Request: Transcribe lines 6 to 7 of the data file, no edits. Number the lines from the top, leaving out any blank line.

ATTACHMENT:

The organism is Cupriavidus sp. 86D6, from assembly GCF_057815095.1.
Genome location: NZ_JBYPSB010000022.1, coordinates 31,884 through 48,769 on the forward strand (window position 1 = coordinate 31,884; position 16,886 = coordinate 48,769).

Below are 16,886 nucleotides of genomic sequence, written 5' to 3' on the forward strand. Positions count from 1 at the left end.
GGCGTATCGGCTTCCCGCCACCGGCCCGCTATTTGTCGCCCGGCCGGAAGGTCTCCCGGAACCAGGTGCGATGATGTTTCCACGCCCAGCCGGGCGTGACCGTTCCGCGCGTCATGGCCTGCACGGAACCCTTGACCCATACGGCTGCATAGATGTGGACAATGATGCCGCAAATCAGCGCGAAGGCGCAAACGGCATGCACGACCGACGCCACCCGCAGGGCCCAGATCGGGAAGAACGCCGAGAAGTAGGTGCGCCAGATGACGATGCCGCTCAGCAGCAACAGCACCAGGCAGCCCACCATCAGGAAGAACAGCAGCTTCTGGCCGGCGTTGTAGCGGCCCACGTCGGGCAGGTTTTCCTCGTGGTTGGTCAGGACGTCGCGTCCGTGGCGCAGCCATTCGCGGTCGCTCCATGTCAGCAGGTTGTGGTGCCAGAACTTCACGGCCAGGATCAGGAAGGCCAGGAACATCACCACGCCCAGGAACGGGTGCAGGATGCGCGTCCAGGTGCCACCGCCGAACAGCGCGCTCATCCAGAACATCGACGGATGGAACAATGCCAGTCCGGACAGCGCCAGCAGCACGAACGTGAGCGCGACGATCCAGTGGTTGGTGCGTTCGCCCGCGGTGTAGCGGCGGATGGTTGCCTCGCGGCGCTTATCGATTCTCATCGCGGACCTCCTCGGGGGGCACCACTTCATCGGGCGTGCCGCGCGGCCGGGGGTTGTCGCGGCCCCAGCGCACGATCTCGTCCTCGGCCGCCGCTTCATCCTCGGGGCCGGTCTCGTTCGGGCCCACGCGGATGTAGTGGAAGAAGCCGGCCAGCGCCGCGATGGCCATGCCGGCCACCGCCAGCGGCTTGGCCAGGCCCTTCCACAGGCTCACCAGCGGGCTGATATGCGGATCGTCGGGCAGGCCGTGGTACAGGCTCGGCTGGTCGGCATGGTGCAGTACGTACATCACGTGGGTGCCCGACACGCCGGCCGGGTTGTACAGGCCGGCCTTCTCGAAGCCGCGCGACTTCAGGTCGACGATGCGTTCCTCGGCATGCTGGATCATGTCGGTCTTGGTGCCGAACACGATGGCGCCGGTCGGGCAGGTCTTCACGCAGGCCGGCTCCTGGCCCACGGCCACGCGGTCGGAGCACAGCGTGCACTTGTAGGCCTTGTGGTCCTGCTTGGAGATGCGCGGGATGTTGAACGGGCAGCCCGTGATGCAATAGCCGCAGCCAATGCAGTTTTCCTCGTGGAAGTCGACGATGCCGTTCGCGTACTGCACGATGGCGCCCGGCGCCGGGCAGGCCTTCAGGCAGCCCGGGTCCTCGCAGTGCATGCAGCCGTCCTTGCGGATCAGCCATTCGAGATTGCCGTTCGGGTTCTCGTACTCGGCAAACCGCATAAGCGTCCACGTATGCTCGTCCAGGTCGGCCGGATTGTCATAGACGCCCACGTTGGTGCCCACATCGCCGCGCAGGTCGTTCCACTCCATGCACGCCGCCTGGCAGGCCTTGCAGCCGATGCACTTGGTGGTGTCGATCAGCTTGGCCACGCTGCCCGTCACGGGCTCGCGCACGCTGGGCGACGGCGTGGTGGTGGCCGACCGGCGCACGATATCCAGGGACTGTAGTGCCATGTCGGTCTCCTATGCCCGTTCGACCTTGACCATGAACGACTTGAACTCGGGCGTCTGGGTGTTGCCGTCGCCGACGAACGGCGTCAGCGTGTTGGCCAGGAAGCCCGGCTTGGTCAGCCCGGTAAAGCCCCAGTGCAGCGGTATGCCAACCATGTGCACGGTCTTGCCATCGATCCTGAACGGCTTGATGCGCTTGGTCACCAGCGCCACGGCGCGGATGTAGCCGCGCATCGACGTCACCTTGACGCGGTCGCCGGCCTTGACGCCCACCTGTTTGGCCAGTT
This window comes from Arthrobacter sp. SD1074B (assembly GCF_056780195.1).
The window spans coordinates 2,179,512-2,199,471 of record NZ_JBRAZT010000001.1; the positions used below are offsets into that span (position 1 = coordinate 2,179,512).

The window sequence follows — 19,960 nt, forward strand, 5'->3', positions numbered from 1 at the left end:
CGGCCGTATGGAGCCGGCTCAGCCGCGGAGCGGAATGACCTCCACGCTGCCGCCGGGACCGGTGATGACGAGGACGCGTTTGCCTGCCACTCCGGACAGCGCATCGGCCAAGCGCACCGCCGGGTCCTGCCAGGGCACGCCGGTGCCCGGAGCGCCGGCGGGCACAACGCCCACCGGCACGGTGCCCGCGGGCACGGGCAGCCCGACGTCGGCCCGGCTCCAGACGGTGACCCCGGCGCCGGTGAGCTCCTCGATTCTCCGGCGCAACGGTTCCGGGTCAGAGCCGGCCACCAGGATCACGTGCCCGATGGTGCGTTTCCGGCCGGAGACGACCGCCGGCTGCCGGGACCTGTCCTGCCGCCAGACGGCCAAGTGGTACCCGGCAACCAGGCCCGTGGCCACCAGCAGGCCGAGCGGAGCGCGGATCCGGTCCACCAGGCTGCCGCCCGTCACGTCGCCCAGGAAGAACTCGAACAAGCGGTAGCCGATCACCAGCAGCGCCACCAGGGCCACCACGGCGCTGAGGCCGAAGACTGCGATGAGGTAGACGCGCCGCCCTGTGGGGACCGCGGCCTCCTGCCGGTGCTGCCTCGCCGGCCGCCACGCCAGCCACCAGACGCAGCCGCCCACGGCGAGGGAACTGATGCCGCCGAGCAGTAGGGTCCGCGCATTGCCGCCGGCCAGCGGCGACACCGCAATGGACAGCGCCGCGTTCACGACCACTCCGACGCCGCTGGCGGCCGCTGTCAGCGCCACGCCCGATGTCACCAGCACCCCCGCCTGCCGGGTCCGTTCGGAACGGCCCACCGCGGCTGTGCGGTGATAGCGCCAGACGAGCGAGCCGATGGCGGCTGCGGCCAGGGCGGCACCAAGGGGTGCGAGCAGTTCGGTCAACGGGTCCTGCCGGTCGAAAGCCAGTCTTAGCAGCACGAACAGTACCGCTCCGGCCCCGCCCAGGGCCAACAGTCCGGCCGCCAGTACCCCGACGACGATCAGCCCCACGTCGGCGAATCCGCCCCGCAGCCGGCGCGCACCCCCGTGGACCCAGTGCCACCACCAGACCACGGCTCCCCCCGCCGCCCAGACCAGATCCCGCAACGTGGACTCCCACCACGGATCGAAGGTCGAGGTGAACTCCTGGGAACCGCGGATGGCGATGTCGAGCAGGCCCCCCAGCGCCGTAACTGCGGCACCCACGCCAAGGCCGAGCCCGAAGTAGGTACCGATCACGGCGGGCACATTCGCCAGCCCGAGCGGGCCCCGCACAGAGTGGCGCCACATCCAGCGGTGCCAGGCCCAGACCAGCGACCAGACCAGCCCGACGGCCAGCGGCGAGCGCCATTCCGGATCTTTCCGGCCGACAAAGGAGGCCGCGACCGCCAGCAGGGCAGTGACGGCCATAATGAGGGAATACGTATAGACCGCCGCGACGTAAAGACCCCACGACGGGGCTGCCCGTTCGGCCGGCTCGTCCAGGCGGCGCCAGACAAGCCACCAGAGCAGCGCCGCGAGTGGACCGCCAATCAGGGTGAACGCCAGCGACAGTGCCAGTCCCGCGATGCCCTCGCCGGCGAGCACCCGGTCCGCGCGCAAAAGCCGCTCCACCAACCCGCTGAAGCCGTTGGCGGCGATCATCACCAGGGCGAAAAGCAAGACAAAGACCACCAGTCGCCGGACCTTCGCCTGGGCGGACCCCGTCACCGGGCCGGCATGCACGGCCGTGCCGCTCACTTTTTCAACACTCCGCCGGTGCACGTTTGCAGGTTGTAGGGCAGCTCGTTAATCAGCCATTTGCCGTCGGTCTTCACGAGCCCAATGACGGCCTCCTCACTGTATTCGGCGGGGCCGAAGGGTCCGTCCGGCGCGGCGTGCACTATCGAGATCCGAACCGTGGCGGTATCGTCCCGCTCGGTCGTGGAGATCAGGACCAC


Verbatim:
The window spans coordinates 2,179,512-2,199,471 of record NZ_JBRAZT010000001.1; the positions used below are offsets into that span (position 1 = coordinate 2,179,512).

The window sequence follows — 19,960 nt, forward strand, 5'->3', positions numbered from 1 at the left end: